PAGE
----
HM - Mar. 2014 - Percoco
Partners in History
Civil War Trust Launches the Teachers Regiment
by Jim Percoco,
Teacher-in-Residence, Civil War Trust
Joshua Lawrence Chamberlain famously spoke at the dedication of the 20th Maine Monument on Little Round Top, on the Gettysburg battlefield, proclaiming “on great fields something abides.” The same can be said of great classrooms.
Great classrooms are sustained by teacher enthusiasm and by ongoing professional development, be it of individual or collaborative nature. Teachers know what good professional development looks like. It is rich in content and scope. It is dynamic, optimistic, and energizing. When you leave a great professional development in-service, conference or meeting you are eager to bring what you learned into your classroom. Most importantly, it is relevant to your instruction and your students’ understanding of history.
The educational team at the Civil War Trust values and honors the good work already being conducted in the classroom and seeks to provide professional development for teachers that will parlay into dynamic learning experiences for students.
The Civil War Trust has launched a new educational initiative, the “Teachers Regiment.” The Regiment takes its name from the 151st Pennsylvania Regiment, which was sometimes called the School Teachers Regiment for the large numbers of educators in its ranks.
In the ever-growing world of professional learning communities (PLC), the Teachers Regiment is a means for you to participate in a large and content-rich collaborative endeavor.
The Civil War Trust wants to create a strong collaborative environment where the individual and collective efforts of the members of the Teachers Regiment will help the Regiment thrive and flourish.
As the telegraph was important for those who lived during the Civil War Era, social media is today’s avenue of communication. One of the Civil War Trust Teachers Regiment goals is to encourage members to communicate with one another, and with the Trust’s educational team, in sharing ideas, methods, and resources electronically and in person, that can be of benefit to all for the growth of the regiment and in helping the Civil War Trust continue to work towards fulfilling its educational mission and its larger mission of battlefield preservation.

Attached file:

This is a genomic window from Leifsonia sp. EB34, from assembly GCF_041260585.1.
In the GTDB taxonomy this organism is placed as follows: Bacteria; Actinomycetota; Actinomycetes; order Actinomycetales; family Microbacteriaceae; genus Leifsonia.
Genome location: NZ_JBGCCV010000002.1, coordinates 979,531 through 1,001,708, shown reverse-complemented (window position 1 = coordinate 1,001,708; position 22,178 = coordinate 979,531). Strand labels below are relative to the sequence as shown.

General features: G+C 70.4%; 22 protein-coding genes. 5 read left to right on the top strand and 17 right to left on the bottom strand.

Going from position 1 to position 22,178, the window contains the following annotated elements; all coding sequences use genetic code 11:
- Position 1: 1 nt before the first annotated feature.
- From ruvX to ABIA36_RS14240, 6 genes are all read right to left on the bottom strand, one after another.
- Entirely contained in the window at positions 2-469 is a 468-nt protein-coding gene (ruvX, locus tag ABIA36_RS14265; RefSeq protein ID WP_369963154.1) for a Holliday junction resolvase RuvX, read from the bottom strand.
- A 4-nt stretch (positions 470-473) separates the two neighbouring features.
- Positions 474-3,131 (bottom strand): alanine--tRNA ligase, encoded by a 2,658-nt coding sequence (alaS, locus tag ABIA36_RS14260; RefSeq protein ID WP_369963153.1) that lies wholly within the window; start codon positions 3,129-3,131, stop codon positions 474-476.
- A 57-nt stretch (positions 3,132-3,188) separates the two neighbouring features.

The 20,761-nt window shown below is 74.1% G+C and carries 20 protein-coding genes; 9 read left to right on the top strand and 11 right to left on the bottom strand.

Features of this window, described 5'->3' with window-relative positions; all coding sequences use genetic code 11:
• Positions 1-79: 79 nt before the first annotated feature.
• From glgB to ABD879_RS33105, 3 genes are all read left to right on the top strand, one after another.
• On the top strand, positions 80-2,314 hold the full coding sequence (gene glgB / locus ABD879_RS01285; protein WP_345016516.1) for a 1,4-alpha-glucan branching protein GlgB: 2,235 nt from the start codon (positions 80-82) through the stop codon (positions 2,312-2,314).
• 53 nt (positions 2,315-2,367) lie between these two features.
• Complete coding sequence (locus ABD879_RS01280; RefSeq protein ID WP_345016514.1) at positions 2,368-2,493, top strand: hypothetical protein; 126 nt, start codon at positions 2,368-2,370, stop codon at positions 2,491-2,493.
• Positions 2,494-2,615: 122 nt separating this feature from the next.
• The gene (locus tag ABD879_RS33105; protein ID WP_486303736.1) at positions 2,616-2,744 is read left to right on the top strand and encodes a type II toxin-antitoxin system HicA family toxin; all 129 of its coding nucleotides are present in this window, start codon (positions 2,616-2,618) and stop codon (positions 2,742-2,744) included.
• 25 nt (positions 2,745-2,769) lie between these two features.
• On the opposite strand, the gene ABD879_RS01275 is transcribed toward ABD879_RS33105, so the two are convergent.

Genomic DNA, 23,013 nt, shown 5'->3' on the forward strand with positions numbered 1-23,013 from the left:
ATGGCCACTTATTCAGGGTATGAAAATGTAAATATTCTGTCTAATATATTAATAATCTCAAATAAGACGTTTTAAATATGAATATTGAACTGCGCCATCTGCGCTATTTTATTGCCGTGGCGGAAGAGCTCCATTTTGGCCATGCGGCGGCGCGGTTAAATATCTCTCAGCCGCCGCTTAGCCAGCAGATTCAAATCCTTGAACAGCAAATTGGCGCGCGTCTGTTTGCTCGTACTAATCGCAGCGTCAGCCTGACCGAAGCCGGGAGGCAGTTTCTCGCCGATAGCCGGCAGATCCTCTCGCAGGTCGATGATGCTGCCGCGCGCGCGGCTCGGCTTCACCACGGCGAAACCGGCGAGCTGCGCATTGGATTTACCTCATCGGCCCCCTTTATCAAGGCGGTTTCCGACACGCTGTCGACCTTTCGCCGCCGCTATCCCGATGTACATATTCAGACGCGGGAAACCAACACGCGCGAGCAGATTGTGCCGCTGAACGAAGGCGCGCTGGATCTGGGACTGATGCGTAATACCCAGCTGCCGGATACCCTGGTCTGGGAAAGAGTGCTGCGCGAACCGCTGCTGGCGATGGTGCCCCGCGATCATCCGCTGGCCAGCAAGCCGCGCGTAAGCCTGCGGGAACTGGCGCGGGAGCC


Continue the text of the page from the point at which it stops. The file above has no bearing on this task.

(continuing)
Once mustered into the regiment, like those who served in uniform from 1861-1865, members enjoy promotion opportunities within the regiment. Promotions are based on teacher activity in an effort to promote the mission of the regiment. Promotions come with a wide range of perks germane to Civil War history—signed books, special tours, expert tele-conferences, and much more.
Understanding the Civil War is essential to understanding American values. As historian and author Shelby Foote said in the landmark documentary by Ken Burns, The Civil War, “Any understanding of this nation has to be based, and I mean really based, on an understanding of the Civil War. I believe that firmly. It defined us. The Revolution did what it did. Our involvement in European wars, beginning with the First World War, did what it did. But the Civil War defined us as what we are and it opened us to being what we became, good and bad things. And it is very necessary, if you are going to understand the American character…, to learn about this enormous catastrophe of the mid-nineteenth century. It was the crossroads of our being, and it was a hell of a crossroads.”
As a teacher who worked closely with the Civil War Trust when I was in the classroom, I can personally attest to the quality of resources, teacher institutes, and educational programs that they offer. Now as the Trust’s Teacher-in-Residence and Chief of Staff of the Teacher’s Regiment, I invite you to muster into the Regiment and join us as we work together to help our students recognize that when one visits these fields of heroism, sacrifice, and honor, it’s more than just another vacation.